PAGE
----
2. Erik says:

    The MPAA’s ratings have done without entering into this insipid level of detail and they have done just fine.  I really think the problem is that parents don’t understand the ratings because they think they can’t understand the ratings.

    -Ultimately what will do in mankind is a person’s fear of their own freedom-

  3. BLF Hall says:

     Olson: "age ratings also don’t address other things parents told us were important to them – such as whether violence is done to aliens, zombies or other unrealistic characters vs. realistic humans…"

    Unless I’m confused and its just the bbfc or something, I thought that this was generally a part of game ratings criteria?

  4. JacobAWD says:

    I don’t think she gets the full picture, but at least she isn’t using this as a way to be in the news for a day.


    "The best politician is the one who says what everyone is thinking the loudest."

  5. ZAR says:

    Good interview! Olson at least is a REAL scientist and knows what she is talking about.

    Unfortunately, you won’t see her over here in Germany doing such an interview because our press rather wants to support the "blame game"-campaign of a certain conservative party.



  6. Aliasalpha says:

    Err bowling CLASS? Is this in school? What the hell is that about, do they have to bowl a 150+ game to get a pass, 200+ to get a credit & 250+ to get a distinction?


    Still I can imagine it could be handy if they wanted to kill people with those big round cartoon bombs with the fizzing fuses

  7. olstar18 says:

    Dont forget the two kids at columbine went to only 1 class before the ‘event’ and that was a bowling class. Just think kids learning to shoot guns by throwing a bowling ball at a bunch of little pins.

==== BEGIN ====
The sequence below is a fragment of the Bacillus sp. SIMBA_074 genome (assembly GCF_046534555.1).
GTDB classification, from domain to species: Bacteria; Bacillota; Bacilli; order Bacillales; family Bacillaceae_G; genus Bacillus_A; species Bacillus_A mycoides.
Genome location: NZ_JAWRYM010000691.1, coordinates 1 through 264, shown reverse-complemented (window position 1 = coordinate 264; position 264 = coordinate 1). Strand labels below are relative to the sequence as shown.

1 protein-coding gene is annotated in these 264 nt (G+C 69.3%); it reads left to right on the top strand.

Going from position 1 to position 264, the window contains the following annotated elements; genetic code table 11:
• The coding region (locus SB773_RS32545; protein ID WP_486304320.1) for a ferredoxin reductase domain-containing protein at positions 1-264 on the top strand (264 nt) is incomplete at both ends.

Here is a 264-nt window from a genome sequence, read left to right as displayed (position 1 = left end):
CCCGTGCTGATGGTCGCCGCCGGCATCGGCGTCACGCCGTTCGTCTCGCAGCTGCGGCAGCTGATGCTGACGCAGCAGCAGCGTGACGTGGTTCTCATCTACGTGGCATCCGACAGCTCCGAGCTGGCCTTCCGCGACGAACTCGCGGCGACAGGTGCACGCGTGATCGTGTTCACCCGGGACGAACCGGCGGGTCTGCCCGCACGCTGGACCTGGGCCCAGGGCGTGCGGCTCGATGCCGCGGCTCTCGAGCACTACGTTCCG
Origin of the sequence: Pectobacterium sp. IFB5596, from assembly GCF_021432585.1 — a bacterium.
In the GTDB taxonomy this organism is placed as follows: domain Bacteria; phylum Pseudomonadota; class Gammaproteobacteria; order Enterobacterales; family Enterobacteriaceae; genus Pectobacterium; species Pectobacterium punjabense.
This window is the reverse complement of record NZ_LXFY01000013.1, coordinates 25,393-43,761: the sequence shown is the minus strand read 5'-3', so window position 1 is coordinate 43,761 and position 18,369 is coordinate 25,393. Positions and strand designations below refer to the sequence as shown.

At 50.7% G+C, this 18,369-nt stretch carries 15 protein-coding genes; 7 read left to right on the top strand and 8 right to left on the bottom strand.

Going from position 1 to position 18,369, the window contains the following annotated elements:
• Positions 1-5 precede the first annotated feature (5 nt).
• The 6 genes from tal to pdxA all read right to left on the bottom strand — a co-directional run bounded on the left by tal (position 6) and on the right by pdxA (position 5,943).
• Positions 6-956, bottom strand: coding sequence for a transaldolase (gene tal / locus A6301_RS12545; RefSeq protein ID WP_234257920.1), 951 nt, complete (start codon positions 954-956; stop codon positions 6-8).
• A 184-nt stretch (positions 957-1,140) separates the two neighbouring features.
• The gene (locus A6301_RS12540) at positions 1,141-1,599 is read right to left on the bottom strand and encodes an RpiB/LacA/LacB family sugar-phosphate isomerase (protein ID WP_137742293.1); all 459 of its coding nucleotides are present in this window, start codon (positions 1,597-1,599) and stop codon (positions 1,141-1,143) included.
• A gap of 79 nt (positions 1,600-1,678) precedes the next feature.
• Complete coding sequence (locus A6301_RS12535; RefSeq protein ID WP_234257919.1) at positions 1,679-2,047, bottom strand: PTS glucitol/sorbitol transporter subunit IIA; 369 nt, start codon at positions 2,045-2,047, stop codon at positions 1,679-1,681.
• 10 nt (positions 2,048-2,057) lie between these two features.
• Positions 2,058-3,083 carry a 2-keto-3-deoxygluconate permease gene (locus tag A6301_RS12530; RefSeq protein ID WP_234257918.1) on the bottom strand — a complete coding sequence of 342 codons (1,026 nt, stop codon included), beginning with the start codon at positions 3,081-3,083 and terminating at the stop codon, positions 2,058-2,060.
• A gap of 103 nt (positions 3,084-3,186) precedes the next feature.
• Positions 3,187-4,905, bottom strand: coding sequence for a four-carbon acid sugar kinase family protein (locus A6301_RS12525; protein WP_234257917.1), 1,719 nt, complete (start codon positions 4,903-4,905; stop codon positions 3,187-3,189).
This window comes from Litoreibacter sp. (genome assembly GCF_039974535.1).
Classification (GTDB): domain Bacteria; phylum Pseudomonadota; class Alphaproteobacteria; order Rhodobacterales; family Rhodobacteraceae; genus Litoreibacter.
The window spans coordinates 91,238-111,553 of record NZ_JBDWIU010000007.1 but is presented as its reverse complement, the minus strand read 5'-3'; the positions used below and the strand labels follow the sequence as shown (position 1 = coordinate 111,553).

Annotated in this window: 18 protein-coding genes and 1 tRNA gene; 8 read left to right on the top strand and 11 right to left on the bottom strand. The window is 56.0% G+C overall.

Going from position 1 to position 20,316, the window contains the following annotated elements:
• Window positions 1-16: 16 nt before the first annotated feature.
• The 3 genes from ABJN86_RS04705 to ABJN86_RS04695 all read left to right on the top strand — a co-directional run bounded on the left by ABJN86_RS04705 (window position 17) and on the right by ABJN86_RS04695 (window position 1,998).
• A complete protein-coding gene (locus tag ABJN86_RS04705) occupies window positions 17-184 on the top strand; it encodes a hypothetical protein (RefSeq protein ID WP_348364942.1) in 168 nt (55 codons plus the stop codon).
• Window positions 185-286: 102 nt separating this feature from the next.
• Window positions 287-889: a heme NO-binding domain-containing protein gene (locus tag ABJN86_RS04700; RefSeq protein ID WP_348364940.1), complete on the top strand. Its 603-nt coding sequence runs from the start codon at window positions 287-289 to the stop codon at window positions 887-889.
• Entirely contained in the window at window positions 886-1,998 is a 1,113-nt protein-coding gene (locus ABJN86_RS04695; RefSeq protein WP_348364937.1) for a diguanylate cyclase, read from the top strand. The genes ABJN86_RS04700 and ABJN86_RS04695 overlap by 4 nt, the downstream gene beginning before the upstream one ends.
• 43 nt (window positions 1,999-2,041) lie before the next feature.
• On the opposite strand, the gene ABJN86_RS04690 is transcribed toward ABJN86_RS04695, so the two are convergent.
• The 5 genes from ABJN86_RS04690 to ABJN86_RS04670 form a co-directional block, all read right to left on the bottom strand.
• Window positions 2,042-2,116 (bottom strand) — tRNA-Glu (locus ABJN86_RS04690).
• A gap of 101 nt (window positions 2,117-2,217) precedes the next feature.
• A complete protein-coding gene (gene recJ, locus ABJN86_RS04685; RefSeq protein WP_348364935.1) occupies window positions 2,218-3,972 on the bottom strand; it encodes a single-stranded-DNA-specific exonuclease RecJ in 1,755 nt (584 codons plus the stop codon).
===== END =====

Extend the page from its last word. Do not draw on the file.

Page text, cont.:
8. JustChris says:

    "But a review of the data shows that this type of violence is not increasing – it’s the media coverage of the violence that has gone way up."

    It’s important to distinguish discoveries which change our view of the world and those that ACTUALLY change the world.

    Back in 1900 most people (as well as astronomers) thought the entire universe was just the Milky Way Galaxy. Our universe didn’t suddenly increase in size by a thousandfold over the last century. We developed better instruments that let our prying eyes see more.


  9. Icehawk says:

    When I was a young child before video games, or at least before they were available to the masses (yep I am that old) we used to play war, and cowboys and indians with fake guns and "Kill" each other.  Oddly this never had the effect of making me less sensitive to violence or make me want to go on a shooting spress. 

    Though were a few in school I would have not minded shooting, not because of playing with fake weapons (which did not teach me how to shoot a real one as I found out when I was 12) or playing war as a child but because I did not like them (bullies and such).  Nothing to do with being programmed.   I would think it safe to say that all school age kids run to those they simply do not get along with, the trick is to teach them not to act on those impulses, ie parents/adult guidance.